Curiosity is an innate virtue in children. Children ask questions about the world in which they live and feel this great impulse to know how everything works. Childhood is an ideal time to tap into that innate curiosity and direct that enthusiasm toward science. The interests that children develop at an early age will determine the interests they will have later in life.
A study by the University of Ulster found that by the age of five, most children have formed a picture of the different sciences. Then, by the age of seven, they develop a positive or negative attitude towards science in general that will remain ingrained in them for a long time.
The same is true for mathematics. Along with language, mathematics plays a fundamental role. It is a key learning for the development of early intellectual skills in children. For this reason, there are more and more new and innovative methods for teaching mathematics that adapt the knowledge to the needs of the student. However, it is an academic aspect that often seems complex because of its level of abstraction. It is essential to know the advantages of both sciences.
Developing logical thinking helps to increase the intellectual capacity to acquire all kinds of knowledge. That is why it is very important that training begins at the age of three and is reinforced during schooling. Thanks to this, later on, we will be able to develop more complex thinking.
Early learning of mathematics opens the door to other learning through stimulation and the use of symbols.
Mathematics is an inevitable part of our daily lives. Therefore, the earlier children are introduced to mathematics, the earlier their capacity for autonomy is initiated so that they can cope with daily tasks. This will help them to manage money, schedules, homework or participate in different games.
Learning and exercising mathematics at an early age fosters the development of creative abilities through the induction of logical thinking and reasoning.
The very development of mathematical thinking involves the search for creative solutions. In this way, it increases the research capacity of children, who feel the need to constantly create and try alternatives.
Another of the great benefits of learning mathematics early is the increase in mental agility. This is thanks to the development of the ability to concentrate and logical relationships, which allow a quick reaction of the mind to interpret and solve problems.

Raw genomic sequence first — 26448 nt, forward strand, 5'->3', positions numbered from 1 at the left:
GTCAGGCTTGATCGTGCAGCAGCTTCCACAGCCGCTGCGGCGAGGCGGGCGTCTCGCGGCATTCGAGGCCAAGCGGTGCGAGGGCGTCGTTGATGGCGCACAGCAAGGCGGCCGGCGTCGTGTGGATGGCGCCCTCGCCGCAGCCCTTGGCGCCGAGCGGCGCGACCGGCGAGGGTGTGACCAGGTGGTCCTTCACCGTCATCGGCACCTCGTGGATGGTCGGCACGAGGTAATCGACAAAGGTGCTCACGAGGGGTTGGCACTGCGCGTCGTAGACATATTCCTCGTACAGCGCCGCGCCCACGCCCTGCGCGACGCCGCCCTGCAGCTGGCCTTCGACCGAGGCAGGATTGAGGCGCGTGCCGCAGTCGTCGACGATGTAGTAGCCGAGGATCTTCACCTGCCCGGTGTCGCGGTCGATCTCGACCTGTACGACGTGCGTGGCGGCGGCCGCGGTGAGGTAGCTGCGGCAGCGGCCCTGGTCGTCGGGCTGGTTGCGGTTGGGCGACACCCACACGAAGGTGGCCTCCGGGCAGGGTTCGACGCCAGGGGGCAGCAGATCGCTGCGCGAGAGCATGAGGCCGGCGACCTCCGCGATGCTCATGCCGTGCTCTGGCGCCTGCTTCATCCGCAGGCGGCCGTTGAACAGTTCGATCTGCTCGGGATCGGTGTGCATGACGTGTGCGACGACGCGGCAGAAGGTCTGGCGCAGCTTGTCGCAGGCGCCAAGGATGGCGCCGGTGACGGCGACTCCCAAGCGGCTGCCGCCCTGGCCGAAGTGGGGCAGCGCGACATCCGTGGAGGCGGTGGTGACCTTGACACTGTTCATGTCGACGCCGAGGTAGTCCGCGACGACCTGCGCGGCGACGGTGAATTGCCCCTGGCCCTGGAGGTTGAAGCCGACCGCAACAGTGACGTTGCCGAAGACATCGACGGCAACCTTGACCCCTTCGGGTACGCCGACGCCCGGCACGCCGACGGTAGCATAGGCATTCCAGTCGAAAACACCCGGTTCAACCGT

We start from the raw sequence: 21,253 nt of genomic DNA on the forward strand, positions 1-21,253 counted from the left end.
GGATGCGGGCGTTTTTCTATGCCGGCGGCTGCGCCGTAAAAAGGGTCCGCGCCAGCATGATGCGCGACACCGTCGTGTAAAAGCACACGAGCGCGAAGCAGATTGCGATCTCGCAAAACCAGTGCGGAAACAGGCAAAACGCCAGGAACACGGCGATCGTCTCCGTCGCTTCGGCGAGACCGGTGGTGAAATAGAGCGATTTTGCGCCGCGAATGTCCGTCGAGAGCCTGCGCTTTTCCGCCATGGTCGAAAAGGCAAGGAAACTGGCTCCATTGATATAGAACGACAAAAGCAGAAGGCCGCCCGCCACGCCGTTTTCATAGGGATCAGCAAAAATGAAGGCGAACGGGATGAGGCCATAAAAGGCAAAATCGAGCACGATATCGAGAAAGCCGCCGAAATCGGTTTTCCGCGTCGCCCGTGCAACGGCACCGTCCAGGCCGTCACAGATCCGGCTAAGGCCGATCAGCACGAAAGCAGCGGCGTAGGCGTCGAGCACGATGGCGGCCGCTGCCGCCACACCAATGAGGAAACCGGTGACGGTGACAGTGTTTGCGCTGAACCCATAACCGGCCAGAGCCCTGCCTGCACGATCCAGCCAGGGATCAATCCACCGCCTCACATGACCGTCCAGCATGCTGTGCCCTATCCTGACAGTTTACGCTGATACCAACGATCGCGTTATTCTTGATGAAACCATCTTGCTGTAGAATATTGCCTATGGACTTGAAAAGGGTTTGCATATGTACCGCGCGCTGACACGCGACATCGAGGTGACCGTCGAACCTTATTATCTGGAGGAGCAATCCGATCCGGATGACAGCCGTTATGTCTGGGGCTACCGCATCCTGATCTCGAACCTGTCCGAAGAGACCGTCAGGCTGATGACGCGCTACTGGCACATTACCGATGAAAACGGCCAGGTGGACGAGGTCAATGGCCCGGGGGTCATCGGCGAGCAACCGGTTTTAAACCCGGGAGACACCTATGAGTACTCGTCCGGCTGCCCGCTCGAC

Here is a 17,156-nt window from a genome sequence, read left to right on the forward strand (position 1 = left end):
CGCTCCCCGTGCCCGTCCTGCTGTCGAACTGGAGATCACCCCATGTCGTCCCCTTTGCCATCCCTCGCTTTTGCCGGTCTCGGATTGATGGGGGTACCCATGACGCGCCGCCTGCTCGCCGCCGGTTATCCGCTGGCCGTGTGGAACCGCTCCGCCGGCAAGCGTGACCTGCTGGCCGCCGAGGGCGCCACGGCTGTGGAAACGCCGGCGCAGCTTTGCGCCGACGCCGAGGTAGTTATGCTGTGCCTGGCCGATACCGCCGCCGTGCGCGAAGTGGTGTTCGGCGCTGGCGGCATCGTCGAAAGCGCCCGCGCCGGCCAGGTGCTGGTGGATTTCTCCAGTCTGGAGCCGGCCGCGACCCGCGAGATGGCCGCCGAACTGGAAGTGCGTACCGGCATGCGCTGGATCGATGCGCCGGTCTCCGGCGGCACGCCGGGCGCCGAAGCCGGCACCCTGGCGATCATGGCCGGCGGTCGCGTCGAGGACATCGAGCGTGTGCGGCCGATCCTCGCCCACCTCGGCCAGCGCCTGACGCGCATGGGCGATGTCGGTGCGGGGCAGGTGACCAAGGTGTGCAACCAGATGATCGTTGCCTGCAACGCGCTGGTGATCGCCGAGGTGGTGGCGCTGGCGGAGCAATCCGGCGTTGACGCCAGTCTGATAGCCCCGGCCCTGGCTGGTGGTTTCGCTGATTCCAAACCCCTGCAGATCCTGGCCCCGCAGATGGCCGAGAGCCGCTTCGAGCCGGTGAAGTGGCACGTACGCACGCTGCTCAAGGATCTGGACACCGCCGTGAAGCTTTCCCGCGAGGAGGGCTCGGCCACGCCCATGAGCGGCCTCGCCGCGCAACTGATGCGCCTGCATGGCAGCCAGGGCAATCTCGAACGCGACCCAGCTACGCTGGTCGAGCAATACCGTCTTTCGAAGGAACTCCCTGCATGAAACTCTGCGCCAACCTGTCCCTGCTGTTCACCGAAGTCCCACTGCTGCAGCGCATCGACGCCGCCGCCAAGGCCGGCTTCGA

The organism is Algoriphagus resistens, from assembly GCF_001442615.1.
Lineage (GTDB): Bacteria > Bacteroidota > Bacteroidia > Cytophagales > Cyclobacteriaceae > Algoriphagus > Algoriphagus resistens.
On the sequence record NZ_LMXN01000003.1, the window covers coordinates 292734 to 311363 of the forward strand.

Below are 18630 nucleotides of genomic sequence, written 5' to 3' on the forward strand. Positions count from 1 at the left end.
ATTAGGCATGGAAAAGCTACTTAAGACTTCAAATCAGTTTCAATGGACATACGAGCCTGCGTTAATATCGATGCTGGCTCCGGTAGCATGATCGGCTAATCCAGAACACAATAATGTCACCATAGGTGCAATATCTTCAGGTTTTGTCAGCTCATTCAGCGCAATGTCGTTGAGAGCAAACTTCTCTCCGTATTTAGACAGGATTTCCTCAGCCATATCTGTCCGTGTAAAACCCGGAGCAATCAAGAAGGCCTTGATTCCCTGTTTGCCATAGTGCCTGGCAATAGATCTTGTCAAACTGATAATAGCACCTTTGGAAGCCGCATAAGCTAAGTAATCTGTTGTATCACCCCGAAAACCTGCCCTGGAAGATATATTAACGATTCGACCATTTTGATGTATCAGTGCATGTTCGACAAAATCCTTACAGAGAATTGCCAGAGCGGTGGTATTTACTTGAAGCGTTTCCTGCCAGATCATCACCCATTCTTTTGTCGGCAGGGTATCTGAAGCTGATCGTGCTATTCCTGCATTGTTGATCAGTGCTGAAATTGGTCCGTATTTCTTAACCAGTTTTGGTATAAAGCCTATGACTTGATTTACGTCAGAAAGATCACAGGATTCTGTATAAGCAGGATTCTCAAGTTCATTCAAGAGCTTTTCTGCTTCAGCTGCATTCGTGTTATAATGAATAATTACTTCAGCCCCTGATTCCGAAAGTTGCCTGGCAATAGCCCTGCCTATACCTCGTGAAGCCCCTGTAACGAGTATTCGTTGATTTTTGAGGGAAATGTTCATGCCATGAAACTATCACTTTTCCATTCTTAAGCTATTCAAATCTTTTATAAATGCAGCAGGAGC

When children acquire the ability to solve different exercises, the achievements become satisfying. Afterwards, the pursuit of this satisfaction and acquired security will make the person maintain a positive attitude in all areas.
It is very common to think that mathematics begins in Elementary School, but this is not the case.
Although it is true that it is in elementary school when the first addition and subtraction activities are taught, it is during the infant stage when the youngest children acquire the basic notions and structures that will be the foundation of mathematical logic.
This infant mathematical logical thinking begins with perceptual and motor schemes for the manipulation of objects. As a result of this manipulation, children form new and more precise schemes of the reality that surrounds them. These schemes help them to know each object individually and differentiate it from others.
Mathematical logic is present in the daily life of the Infant Education classes through various activities:
When sorting and classifying toys.
Through play, when they manipulate and explore the shape, texture, color or size of each object.
By creating shapes and giving them volume with plasticine.
When learning a choreography, as they learn about space (left and right, front and back or up and down).
Many Elementary School, Middle School and High School students struggle to excel in mathematics. This is a worrying fact, since mathematics is associated with a large part of school performance and with academic success at the following levels.
There are a number of tips we can adopt to help young children improve and even enjoy mathematics:
Science gives children a broader picture of how things work. It provides them with information about the world they live in, from the human body to the solar system. That knowledge will undoubtedly become the basis for acquiring new concepts, finding interrelationships and having, in general, a more complete perspective on their reality.
Science also enhances the processes of analyzing and synthesizing, two operations that are basic to thinking. In addition, they promote investigative skills. Young children learn to formulate questions and try to test the hypothesis following a method, which contributes to the development of logical thinking.
Science also encourages students to think on their own and reach their own conclusions, fostering free and autonomous thinking.
Science provides children with the opportunity to develop and practice skills and qualities that will be of great help to them in their future. It is a subject that teaches them to stay focused on a task and leads them to make decisions and draw conclusions based on their own observations and experiments.
Likewise, science stimulates their collaborative and teamwork skills, as well as their communication skills.
Children who learn about the Earth and living things will be more committed to caring for the planet. When they grow up, they will make rational use of natural resources.
Knowing firsthand the impact of environmental changes and human activity leads to the development of environmental awareness from an early age, fostering love and respect for nature.
There are different activities through which interest in science can be developed from an early age.